Aran Weight Sweaters


Clockwise from left to right: 1. Wainwright by Bristol Ivy, 2. Dressage by Amy Miller, 3. Samantha by Amy Miller, 4. Parapluie by Hilary Smith Callis, 5. Golden Wheat Cardigan by Veera Välimäki

Now that Epistrophy is almost complete (I know! It's on the blocking board right now!), I'm getting ready to unravel my next sweater for Project No. 8. Unfortunately the aran weight pattern options in my Ravelry Library are rather minimal right now, but I've selected a few that I think might work. Now I just need to unravel, determine the yardage, wash, pick a pattern, and get to knitting!


One Aran Jumper, Please & Thank You!


Clockwise from top right: 1. Dreams of Aran by Drops // 2. Honeycomb Aran by Paton Yarnspirations (Free!) // 3. Aran Pullover Sweater by Lion Brand // 4. Backbay by Jared Flood

As I'm writing this post the temperature outside is approximately 1 bazillion. I live in the Bay Area where one can expect fairly temperate weather year-round, but in the last few days we've had the craziest heatwave. I'm talking 75 degrees at 9pm, conditions practically unheard of in these parts. SoCal weather, you know? I can't shut up about it, much to the annoyance of my Midwestern boyfriend. I know Indian Summer blah blah blah but this is just so hot!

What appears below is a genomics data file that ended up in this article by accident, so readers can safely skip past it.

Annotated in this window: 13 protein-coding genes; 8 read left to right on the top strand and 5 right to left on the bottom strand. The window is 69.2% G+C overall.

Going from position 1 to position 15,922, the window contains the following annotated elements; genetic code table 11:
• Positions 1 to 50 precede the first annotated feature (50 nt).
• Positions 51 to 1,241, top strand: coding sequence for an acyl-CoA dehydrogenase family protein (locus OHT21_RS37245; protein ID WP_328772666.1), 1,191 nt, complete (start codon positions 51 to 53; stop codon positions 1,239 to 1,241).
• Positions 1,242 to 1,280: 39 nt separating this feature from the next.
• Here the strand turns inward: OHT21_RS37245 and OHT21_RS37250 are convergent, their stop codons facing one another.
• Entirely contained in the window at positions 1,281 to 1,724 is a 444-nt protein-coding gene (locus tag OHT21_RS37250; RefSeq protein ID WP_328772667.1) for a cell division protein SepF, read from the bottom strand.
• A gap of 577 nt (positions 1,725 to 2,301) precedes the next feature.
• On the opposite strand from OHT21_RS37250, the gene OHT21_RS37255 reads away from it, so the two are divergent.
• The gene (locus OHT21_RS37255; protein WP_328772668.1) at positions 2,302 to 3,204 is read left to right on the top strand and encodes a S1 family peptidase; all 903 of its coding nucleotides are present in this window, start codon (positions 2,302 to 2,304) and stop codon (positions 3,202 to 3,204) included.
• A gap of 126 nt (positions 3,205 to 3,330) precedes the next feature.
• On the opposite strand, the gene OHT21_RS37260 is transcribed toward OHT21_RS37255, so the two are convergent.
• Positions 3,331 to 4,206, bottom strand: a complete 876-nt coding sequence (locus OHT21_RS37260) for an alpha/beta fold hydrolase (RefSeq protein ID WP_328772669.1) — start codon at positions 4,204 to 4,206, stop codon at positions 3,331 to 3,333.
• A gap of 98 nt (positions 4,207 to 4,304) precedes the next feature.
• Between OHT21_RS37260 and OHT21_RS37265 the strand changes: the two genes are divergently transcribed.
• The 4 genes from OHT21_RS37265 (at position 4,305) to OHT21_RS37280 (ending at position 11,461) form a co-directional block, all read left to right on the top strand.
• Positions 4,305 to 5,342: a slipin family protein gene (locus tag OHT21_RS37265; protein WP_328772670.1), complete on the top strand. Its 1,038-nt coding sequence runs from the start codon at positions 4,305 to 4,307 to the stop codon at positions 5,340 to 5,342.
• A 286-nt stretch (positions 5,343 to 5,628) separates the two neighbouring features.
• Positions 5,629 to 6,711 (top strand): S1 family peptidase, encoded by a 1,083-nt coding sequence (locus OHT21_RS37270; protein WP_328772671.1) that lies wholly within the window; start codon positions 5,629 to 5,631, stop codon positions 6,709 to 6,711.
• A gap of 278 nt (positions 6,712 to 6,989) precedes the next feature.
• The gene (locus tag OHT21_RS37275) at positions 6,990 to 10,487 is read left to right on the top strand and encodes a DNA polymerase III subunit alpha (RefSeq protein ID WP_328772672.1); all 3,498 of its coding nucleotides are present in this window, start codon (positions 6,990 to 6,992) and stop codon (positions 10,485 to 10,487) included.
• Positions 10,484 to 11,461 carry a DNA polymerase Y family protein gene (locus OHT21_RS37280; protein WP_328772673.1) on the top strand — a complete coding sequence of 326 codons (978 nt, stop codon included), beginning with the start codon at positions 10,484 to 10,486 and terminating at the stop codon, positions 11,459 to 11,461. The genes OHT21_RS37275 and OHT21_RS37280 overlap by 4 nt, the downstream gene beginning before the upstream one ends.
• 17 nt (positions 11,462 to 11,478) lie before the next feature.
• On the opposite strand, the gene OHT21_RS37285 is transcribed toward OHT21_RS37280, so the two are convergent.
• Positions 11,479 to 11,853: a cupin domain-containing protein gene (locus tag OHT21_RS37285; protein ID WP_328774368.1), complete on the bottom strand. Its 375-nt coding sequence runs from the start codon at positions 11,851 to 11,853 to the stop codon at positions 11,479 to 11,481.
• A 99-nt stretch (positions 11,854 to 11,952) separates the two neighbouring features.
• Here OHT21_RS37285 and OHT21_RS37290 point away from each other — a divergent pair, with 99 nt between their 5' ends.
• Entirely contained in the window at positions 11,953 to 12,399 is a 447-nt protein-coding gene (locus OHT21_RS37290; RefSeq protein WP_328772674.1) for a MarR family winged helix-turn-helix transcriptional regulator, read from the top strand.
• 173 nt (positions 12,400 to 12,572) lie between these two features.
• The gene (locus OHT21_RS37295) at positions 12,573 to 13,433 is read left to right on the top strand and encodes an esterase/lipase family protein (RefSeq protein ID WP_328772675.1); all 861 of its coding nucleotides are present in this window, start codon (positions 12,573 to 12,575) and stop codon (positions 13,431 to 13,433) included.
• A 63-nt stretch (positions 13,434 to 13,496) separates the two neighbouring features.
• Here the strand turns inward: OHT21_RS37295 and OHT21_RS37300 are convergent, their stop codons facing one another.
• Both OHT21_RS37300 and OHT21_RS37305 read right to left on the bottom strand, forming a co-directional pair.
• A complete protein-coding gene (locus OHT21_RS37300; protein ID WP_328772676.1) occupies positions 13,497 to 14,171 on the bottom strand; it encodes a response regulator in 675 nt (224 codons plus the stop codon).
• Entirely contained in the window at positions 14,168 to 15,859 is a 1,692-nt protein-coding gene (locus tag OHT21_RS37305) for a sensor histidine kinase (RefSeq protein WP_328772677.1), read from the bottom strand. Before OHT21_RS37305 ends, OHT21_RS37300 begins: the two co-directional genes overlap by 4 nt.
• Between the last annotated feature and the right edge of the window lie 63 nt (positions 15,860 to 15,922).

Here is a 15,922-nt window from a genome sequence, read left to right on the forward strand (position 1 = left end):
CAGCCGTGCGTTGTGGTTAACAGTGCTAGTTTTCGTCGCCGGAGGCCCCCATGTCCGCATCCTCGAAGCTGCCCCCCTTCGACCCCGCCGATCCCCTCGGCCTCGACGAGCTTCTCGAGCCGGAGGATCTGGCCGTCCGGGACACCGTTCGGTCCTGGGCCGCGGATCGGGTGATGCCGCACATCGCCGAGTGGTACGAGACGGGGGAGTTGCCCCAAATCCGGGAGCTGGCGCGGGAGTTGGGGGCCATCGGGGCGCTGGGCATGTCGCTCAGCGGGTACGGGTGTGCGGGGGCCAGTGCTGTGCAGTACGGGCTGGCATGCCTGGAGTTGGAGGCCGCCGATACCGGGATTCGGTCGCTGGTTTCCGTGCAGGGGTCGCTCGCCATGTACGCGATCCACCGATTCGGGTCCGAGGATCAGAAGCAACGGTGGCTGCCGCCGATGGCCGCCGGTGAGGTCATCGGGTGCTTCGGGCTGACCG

And the sweater that I can't get out of my head? A thick wooly Fisherman's jumper! Ouch! We can blame this adorable pic of Elenore from for the inspiration.

The history of the Aran jumper is actually quite cool (no pun intended ;)). The name comes from the Aran Islands off the west coast of Ireland. Traditionally, Aran sweaters were knit from 100% unscoured wool, called báinín in Gaelic, (read: full of waxy Lanolin making them essentially water resistant and perfect for folks out at sea) and featured intricate cabling patterns. From Wikipedia:

Some stitch patterns have a traditional interpretation, often of religious significance. The honeycomb is a symbol of the hard-working bee. The cable, an integral part of the Aran islander's daily life, is said to be a wish for safety and good luck when fishing. The diamond is a wish of success, wealth and treasure. The basket stitch represents the basket, a hope for a plentiful catch.

The pattern roundup above consists of some of my favorite Aran's in my Ravelry library. I hope to knit Backbay in the New Year when the weather cools down a bit. 'Til then I'll admire these beauts from afar.